Dual game in Kashmir: Centre appoints interlocutor, NIA arrests Salahuddin’s son
A development that has raised questions about the seriousness of the centre’s political outreach to Kashmir, the National Investigation Agency (NIA) has arrested Syed Shahid Yusuf, the son of Hizbul Mujahideen supremo Syed Salahuddin, in terror funding case. This comes a day after the government appointed the former Intelligence Bureau chief Dineshwar Sharma as its new pointsperson on Kashmir.
According to the NIA statement, Yusuf “has been receiving and collecting funds through international wire money transfer from Ajaz Ahmad Bhat @ Ajaz Maqbool Bhat, member of HM”.
Yusuf, a post graduate in agriculture, has been working as Village Agriculture Extension Assistant in J&K Department of Agriculture. Ajaz Ahmad Bhat, according to NIA, is a resident of Solina Payeen in Srinagar, now residing in Saudi Arabia.
The case goes back to 2011 and NIA has already filed two chargesheets against six accused persons. Four of these people including Ghulam Mohammad Bhat, close aide of Syed Ali Geelani, are in judicial custody and are facing trial in NIA’s Special Court. The other two - Ajaz Ahmad Bhat and Mohammad Maqbool Pandit - are absconding. The NIA has issued Red Corner notice against both.
“Shahid Yusuf is one of several Indian contacts of Ajaz Ahmad Bhat has been in telephonic contact to receive the money,” NIA statement says. “After his arrest he (Yusuf) will be produced before the NIA Special Court in New Delhi and will be taken on police remand for further interrogation and investigation”.
However, the arrest has assumed a larger political dimension in the wake of the appointment of Sharma, whose Mission Kashmir hinges on his ability to hold dialogue with the separatists. So far from helping bring them on board, the arrest of Yusuf will further alienate them from the process.
In their statement, the Joint Resistance Leadership comprising Syed Ali Geelani, Mirwaiz Umar Farooq and Yasin Malik, have ignored the appointment of Sharma. Instead, the statement focused on a call for a complete shutdown on October 27, the day on which Indian Army first landed in Kashmir following Maharaja Hari Singh’s accession with India.
"Seventy one years ago, India without any constitutional and moral justifications, forcibly occupied the state of Jammu & Kashmir and since then Indian forces are mercilessly killing innocent and unarmed Kashmiris, vandalising their properties and are involved in sexual assault on women,” the statement said while terming the Maharaja’s accession with India as “controversial, unreliable and undemocratic”.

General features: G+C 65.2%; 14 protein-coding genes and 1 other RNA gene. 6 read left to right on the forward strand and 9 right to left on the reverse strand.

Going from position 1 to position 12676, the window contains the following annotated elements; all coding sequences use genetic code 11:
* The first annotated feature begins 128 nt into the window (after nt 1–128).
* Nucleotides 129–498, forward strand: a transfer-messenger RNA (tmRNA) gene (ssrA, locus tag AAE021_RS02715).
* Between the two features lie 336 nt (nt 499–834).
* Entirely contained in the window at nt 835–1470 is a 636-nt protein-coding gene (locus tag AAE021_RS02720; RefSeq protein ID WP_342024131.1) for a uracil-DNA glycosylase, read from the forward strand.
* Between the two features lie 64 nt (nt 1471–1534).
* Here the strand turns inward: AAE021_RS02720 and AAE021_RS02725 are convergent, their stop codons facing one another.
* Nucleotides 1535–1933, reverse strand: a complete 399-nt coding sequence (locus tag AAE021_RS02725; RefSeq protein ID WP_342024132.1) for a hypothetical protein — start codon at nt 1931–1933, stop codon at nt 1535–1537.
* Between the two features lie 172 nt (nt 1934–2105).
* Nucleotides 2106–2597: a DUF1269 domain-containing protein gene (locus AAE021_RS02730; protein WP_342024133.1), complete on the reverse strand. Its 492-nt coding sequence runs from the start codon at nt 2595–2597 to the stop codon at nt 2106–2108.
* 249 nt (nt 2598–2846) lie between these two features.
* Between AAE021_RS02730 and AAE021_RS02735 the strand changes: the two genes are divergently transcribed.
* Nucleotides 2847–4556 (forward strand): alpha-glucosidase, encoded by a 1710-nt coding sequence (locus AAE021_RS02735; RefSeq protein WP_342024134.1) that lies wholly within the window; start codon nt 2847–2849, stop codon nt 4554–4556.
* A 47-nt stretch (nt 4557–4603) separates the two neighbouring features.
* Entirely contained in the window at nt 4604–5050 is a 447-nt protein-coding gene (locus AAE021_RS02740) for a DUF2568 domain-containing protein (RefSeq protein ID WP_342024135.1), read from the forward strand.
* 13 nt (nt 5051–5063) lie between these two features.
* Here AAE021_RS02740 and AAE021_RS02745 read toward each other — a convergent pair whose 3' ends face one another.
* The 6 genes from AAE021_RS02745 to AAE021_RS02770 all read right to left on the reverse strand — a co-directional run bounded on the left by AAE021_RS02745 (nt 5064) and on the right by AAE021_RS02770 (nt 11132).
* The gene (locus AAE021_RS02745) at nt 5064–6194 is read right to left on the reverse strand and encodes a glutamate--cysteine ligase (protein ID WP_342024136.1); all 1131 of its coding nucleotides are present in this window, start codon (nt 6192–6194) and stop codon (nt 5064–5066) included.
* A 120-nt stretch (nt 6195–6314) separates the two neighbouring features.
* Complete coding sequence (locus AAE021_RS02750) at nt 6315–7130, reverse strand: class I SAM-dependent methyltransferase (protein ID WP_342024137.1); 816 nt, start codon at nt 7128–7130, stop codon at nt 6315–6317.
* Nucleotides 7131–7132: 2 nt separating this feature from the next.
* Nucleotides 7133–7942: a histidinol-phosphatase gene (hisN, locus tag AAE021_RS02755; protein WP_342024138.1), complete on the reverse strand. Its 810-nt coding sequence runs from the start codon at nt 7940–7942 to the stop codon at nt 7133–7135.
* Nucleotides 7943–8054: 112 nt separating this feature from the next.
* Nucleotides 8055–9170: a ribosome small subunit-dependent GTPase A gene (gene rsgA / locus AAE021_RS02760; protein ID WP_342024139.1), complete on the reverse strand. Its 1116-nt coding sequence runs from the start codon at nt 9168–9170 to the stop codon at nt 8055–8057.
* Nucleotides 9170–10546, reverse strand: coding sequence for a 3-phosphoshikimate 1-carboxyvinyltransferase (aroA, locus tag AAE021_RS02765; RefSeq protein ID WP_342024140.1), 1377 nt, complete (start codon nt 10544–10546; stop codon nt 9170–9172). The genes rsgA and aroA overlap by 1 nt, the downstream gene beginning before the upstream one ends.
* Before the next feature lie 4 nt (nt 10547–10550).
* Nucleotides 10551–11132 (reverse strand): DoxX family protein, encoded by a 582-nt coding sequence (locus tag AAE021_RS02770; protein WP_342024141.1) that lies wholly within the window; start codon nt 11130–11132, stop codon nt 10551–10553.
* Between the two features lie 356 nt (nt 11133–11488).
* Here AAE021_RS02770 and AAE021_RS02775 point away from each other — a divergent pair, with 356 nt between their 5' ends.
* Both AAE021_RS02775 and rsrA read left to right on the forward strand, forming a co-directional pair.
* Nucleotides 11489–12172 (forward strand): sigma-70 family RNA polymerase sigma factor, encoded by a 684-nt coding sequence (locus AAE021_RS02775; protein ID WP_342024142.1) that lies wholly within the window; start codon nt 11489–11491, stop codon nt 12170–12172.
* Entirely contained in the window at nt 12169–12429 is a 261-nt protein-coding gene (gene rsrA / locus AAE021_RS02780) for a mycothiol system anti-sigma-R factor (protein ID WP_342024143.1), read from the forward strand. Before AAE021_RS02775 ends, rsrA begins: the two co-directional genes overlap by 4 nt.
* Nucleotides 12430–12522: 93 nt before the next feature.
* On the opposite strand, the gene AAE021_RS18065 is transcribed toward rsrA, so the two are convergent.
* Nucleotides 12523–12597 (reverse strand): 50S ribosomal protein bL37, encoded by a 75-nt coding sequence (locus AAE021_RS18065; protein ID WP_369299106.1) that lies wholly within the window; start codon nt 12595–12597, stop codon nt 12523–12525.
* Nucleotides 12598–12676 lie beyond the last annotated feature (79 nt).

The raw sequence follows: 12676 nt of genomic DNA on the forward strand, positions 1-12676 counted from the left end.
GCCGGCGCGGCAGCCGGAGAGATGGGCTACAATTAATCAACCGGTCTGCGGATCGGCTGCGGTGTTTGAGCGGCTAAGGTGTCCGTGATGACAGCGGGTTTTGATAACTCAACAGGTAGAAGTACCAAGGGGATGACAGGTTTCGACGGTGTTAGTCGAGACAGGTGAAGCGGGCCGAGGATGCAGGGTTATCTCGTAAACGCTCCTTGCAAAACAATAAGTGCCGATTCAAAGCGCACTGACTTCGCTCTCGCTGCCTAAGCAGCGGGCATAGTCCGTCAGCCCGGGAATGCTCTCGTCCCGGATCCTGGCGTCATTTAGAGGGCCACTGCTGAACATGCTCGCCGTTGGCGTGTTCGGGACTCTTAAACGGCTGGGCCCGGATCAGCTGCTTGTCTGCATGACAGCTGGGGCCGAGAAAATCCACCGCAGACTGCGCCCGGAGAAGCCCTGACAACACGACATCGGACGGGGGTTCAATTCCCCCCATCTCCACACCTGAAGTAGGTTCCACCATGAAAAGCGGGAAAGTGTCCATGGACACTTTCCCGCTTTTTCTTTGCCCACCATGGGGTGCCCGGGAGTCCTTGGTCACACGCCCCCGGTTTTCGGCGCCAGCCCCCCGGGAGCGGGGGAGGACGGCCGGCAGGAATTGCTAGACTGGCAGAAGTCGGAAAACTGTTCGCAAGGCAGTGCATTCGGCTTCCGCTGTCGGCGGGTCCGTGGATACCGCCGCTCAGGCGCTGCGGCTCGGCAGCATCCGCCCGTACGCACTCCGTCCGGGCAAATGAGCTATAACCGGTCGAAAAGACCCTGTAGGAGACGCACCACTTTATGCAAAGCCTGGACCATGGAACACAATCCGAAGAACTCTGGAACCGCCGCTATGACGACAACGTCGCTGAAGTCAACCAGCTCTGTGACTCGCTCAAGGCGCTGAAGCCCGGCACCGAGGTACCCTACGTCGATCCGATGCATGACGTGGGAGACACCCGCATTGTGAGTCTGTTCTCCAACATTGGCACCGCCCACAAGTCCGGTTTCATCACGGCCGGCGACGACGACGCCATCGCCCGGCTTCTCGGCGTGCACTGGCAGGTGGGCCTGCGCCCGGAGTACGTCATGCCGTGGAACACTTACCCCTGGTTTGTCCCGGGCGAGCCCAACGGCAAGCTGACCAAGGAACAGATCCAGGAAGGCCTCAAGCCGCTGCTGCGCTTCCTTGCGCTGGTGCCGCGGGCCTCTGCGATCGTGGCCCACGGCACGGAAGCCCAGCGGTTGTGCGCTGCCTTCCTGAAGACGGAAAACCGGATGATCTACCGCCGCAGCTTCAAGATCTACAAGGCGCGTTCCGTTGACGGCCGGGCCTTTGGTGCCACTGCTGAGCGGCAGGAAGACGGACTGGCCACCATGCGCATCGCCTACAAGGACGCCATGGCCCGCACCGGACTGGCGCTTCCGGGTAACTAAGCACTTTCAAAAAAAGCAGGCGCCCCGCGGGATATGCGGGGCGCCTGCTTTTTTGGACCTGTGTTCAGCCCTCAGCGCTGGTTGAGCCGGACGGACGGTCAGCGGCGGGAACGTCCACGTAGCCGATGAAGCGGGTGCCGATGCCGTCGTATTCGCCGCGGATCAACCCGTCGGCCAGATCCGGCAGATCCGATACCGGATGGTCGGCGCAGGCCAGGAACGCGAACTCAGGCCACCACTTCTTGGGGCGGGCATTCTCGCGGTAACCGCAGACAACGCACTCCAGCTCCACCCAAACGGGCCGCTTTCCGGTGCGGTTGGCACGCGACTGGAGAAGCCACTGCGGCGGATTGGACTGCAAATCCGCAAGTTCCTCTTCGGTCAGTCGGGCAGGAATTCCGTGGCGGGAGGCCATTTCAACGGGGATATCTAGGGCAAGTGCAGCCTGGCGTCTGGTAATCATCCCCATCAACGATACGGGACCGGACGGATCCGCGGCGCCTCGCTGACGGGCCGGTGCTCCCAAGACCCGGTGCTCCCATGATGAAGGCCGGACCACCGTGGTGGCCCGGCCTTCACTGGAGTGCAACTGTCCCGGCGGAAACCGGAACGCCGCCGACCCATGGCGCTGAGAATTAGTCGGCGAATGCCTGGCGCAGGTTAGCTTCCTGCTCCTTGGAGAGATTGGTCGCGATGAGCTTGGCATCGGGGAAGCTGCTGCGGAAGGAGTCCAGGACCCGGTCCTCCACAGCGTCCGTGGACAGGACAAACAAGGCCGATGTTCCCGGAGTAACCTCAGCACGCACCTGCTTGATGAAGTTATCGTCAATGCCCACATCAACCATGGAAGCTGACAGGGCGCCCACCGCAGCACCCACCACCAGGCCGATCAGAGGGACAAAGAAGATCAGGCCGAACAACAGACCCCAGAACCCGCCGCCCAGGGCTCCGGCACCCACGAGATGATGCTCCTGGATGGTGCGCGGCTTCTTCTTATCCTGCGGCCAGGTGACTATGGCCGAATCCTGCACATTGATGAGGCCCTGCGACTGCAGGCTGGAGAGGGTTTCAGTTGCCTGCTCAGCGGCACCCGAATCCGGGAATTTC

“Who had given this authority to an individual that a person will decide the future destiny of people of state on his own and that too at an occasion when people stood against him and rebelled against his autocratic rule”.
However, the statement did not have a word about the new interlocutor. Privately, however, the separatist leaders say there was no need for them to respond as the Centre had offered no dialogue to them.
“It is the same old gimmick with vague mandate to create an illusion of engagement between New Delhi and J&K rather than actually do something,” said a Hurriyat leader not wishing to be identified. “And this is being done more under global pressure than to make an honest effort to resolve Kashmir. This is not addressed to us”.
And as far as the continuing NIA arrests of separatist leaders are concerned, the leader said this won’t be a factor in their decision to talk, “a meaningful effort from New Delhi to resolve Kashmir will be”.
“Seventy per cent of the separatist leaders have been arrested in fabricated cases,” said the Hurriyat leader. “And such an approach is hardly conducive to any political process geared to address Kashmir”.
The leader said New Delhi was trying to tarnish the reputation of “Kashmiri resistance leaders”.
“The charges are that we are involved in money-laundering, corruption and building property. This is to hit our credibility,” the leader said. “But people are smart enough to see what is happening around”.
So far, NIA has arrested one top and seven middle-rung separatist leaders. Recently a court in New Delhi extended their judicial custody till November 14.
They are Democratic Freedom Party chief Shabir Shah and his deputy Naeem Ahmad Khan, whose sting by a television channel where he accepted receiving funds from Pakistan first brought NIA on the scene. Other imprisoned separatists include close aides of Geelani, Mirwaiz and Malik.
Altaf Fantoosh is son-in-law of Geelani, Shahidul Islam a spokesman of the Hurriyat faction headed by Mirwaiz and Bashir Ahmad Bhat, a senior leader of the JKLF headed by Malik.
Though NIA had also questioned Geelani’s sons Naeem Geelani and Naseem Geelani, they were subsequently let off.
Now by arresting Yusuf, NIA has also involved Salahuddin, the most influential militant leader.
This has created a paradoxical situation. The Centre wants to talk to Hurriyat but at the same time continues to arrest its leaders. Many Kashmir observers look at the arrests as a ploy to pressure Hurriyat to talk and then release the leaders as a goodwill gesture.
“There were better days in the past to lay hands on SD's (Salahuddin’s) sons. Was it so urgent to come with Delhi's olive branch to separatists/militants?” questioned senior journalist Ahmed Ali Fayaz in a tweet.
And Fayaz then answers his own question: “Is it to keep him under tab and foil SD's possible effort to sabotage to Delhi's political initiative? Or to provoke him for a hard hitting statement?”